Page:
Across the world, there are traditional project managers with dirty little secrets--they are embracing Kanban concepts. What is it that's leading traditional PMs to embrace an agile tool so readily? Well, to understand that we need to understand what Kanban boards offer project managers--something that works.

Visual PM: Something Old, Something New...

by Michael Wood

Taking a lesson from the automobile industry, some project managers have found ways to improve project team and stakeholder communications through the use of tools that help people better visualize the status of projects and related issues. Here is a primer on Visual PM--its origins, use and more...

Agile Development: Great for Engineers, Not So Much for Project Management

by Tushar Patel

With over half of companies using a blended agile and waterfall approach to development, it’s critical to be aware of how an agile approach affects planning and alignment with the overall business strategy. Here are the most common challenges in enterprise agile development--and some tips for how smart companies are navigating the new landscape.

Three Essential Leadership Practices that Improve Team Ownership

by Pollyanna Pixton

Why is team ownership important? It is essential to agile team success because individuals thrive on ownership. With ownership, you have a stake in the game and push to find the best solution. The difficulty is that most corporate cultures have command-and-control leaders. Here is some help...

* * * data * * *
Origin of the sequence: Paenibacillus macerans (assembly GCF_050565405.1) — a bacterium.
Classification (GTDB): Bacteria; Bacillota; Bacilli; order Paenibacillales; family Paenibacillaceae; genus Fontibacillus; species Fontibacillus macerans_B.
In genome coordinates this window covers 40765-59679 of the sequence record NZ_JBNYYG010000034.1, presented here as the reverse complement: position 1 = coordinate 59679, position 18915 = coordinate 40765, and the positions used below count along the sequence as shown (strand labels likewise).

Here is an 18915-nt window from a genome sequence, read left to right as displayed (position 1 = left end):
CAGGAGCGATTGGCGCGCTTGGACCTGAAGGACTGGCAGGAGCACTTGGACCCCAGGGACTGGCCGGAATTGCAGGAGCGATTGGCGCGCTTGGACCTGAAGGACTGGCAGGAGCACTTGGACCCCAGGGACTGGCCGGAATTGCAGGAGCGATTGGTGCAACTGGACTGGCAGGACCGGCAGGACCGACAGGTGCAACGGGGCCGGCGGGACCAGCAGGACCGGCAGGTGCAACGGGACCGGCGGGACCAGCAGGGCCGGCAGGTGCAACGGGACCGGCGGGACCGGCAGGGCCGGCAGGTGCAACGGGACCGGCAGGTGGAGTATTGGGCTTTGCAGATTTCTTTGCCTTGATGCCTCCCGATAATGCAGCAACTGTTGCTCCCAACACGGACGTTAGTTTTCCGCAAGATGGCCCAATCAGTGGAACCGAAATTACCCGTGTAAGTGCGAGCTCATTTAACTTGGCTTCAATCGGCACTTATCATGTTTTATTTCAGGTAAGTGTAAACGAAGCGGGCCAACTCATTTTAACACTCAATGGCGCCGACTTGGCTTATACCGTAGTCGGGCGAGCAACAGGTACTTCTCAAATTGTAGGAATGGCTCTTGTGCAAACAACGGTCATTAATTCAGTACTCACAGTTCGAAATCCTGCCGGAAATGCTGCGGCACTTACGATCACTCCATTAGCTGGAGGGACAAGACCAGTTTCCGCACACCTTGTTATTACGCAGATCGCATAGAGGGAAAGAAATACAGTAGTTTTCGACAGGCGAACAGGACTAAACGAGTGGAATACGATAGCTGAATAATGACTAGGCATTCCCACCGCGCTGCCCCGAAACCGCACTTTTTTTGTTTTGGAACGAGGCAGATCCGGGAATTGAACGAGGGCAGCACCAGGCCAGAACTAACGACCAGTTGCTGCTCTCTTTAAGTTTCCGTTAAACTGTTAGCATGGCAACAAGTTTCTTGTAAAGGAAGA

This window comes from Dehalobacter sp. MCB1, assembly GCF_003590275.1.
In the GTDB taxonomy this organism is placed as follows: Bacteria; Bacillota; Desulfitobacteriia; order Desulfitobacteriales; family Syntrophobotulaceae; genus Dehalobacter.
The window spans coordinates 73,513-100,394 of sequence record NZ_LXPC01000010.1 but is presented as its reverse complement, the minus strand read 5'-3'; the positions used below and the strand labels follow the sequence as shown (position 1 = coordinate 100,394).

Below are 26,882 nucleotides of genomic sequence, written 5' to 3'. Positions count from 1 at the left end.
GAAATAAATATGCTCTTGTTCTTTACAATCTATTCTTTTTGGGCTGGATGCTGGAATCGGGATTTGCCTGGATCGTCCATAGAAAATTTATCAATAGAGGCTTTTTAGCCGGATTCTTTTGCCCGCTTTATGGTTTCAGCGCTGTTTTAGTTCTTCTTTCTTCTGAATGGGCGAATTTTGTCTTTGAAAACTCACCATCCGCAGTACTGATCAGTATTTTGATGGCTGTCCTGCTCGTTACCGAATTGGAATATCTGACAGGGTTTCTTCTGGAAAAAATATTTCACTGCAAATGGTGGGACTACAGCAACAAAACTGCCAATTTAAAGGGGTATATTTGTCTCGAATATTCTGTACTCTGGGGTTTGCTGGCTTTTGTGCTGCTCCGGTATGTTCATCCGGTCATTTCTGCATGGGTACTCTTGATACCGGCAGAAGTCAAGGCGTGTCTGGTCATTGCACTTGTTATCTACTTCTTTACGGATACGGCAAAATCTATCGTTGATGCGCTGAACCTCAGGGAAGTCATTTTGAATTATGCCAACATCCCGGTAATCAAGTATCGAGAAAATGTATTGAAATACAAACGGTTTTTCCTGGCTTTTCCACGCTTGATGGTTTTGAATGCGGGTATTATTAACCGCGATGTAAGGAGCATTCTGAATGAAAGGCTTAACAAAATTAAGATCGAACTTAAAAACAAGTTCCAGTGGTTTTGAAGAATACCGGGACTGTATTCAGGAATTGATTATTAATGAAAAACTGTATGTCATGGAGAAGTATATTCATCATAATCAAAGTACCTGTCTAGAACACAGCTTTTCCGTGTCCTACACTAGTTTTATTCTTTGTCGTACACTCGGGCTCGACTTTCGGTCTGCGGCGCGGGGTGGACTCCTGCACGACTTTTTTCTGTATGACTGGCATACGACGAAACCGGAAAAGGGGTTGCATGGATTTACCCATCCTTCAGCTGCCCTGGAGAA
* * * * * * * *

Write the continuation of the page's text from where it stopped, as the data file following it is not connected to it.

Agile Project Management: Keeping it Simple

by Ken Whitaker

Agile project management, and particularly Scrum, can become overwhelmingly consumed by methodology, jargon and rules. This is just the opposite of what was originally intended for agile-lead projects, and it is the communications part of our role that is so important.

Agile Advocacy

by Mike Griffiths

We all need some help sometimes when introducing agile methods into a traditional organization. Fortunately, a new guide to ease the transition is available. The recently published Software Extension to the PMBOK Guide Fifth Edition acts as a Rosetta Stone for mapping and replacing traditional approaches with their agile alternatives.

Leading Your Organization's Transition to Agile

by Johanna Rothman

Are you wondering what it would take to transition your organization to agile, for real? Maybe your organization has made a half-hearted attempt to transition to agile for some projects. Maybe you are the champion, but agile hasn’t gained the traction you expected by now. Consider these five tips to retrench and improve your organization’s transition.

Three Large Banks, Three Different Approaches to Agile Adoption

by Kevin Aguanno, PMP, MAPM, IPMA-B, Cert.APM, CSM, CSP

As the use of agile methods spreads into larger organizations, senior managers struggle to decide their agile adoption strategy. Here are three stories from three large Canadian banks who each took a different adoption approach.

Taking the Long View in Software Development

by George Dinwiddie

Organizations that over-emphasize expediency can set themselves up for long-term losses. This article addresses strategies for taking a balanced approach--specifically, maintaining development capacity, maintaining code asset value and flexible tool selection.